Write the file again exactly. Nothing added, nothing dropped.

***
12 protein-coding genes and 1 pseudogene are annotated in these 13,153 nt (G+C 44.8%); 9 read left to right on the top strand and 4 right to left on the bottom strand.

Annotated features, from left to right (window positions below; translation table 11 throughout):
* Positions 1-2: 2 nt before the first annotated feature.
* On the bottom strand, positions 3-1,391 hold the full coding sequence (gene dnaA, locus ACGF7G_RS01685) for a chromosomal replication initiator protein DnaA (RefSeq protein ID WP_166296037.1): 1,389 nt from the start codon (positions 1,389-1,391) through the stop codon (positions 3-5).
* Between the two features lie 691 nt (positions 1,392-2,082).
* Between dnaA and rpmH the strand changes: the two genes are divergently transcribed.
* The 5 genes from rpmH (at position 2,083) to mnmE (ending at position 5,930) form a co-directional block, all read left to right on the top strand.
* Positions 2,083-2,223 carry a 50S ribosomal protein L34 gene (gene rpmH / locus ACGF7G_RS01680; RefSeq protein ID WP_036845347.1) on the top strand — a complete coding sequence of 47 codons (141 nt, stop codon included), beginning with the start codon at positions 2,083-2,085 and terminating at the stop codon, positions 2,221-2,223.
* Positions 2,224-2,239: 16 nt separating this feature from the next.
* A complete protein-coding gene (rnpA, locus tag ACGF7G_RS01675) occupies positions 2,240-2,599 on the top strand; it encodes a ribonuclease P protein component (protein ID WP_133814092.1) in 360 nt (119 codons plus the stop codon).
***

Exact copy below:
12 protein-coding genes and 1 pseudogene are annotated in these 13,153 nt (G+C 44.8%); 9 read left to right on the top strand and 4 right to left on the bottom strand.

Annotated features, from left to right (window positions below; translation table 11 throughout):
* Positions 1-2: 2 nt before the first annotated feature.
* On the bottom strand, positions 3-1,391 hold the full coding sequence (gene dnaA, locus ACGF7G_RS01685) for a chromosomal replication initiator protein DnaA (RefSeq protein ID WP_166296037.1): 1,389 nt from the start codon (positions 1,389-1,391) through the stop codon (positions 3-5).
* Between the two features lie 691 nt (positions 1,392-2,082).
* Between dnaA and rpmH the strand changes: the two genes are divergently transcribed.
* The 5 genes from rpmH (at position 2,083) to mnmE (ending at position 5,930) form a co-directional block, all read left to right on the top strand.
* Positions 2,083-2,223 carry a 50S ribosomal protein L34 gene (gene rpmH / locus ACGF7G_RS01680; RefSeq protein ID WP_036845347.1) on the top strand — a complete coding sequence of 47 codons (141 nt, stop codon included), beginning with the start codon at positions 2,083-2,085 and terminating at the stop codon, positions 2,221-2,223.
* Positions 2,224-2,239: 16 nt separating this feature from the next.
* A complete protein-coding gene (rnpA, locus tag ACGF7G_RS01675) occupies positions 2,240-2,599 on the top strand; it encodes a ribonuclease P protein component (protein ID WP_133814092.1) in 360 nt (119 codons plus the stop codon).